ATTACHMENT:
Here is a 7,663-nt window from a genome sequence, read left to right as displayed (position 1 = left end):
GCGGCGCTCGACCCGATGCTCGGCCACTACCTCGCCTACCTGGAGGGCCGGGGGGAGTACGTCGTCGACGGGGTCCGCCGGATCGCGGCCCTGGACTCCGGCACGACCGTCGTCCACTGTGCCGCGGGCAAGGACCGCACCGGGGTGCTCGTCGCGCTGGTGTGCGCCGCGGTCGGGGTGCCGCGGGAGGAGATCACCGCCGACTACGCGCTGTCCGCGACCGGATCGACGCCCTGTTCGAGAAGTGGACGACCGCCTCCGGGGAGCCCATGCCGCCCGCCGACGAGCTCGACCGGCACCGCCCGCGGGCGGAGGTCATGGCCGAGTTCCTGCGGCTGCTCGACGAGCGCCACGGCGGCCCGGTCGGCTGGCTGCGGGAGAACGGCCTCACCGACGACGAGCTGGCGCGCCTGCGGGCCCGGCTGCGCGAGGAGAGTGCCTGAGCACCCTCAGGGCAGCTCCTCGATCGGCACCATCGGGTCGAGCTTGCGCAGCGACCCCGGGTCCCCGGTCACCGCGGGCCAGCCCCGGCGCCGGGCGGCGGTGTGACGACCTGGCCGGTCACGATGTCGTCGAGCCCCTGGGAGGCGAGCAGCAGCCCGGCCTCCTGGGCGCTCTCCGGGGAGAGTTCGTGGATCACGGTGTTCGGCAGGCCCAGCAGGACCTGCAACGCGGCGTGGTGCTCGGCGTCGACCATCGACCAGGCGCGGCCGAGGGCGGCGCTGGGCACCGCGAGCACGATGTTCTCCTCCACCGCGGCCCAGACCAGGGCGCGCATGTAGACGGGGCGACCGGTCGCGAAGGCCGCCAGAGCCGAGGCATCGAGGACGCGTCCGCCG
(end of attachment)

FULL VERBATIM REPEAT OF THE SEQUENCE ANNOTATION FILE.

Here is a 7,663-nt window from a genome sequence, read left to right as displayed (position 1 = left end):
GCGGCGCTCGACCCGATGCTCGGCCACTACCTCGCCTACCTGGAGGGCCGGGGGGAGTACGTCGTCGACGGGGTCCGCCGGATCGCGGCCCTGGACTCCGGCACGACCGTCGTCCACTGTGCCGCGGGCAAGGACCGCACCGGGGTGCTCGTCGCGCTGGTGTGCGCCGCGGTCGGGGTGCCGCGGGAGGAGATCACCGCCGACTACGCGCTGTCCGCGACCGGATCGACGCCCTGTTCGAGAAGTGGACGACCGCCTCCGGGGAGCCCATGCCGCCCGCCGACGAGCTCGACCGGCACCGCCCGCGGGCGGAGGTCATGGCCGAGTTCCTGCGGCTGCTCGACGAGCGCCACGGCGGCCCGGTCGGCTGGCTGCGGGAGAACGGCCTCACCGACGACGAGCTGGCGCGCCTGCGGGCCCGGCTGCGCGAGGAGAGTGCCTGAGCACCCTCAGGGCAGCTCCTCGATCGGCACCATCGGGTCGAGCTTGCGCAGCGACCCCGGGTCCCCGGTCACCGCGGGCCAGCCCCGGCGCCGGGCGGCGGTGTGACGACCTGGCCGGTCACGATGTCGTCGAGCCCCTGGGAGGCGAGCAGCAGCCCGGCCTCCTGGGCGCTCTCCGGGGAGAGTTCGTGGATCACGGTGTTCGGCAGGCCCAGCAGGACCTGCAACGCGGCGTGGTGCTCGGCGTCGACCATCGACCAGGCGCGGCCGAGGGCGGCGCTGGGCACCGCGAGCACGATGTTCTCCTCCACCGCGGCCCAGACCAGGGCGCGCATGTAGACGGGGCGACCGGTCGCGAAGGCCGCCAGAGCCGAGGCATCGAGGACGCGTCCGCCG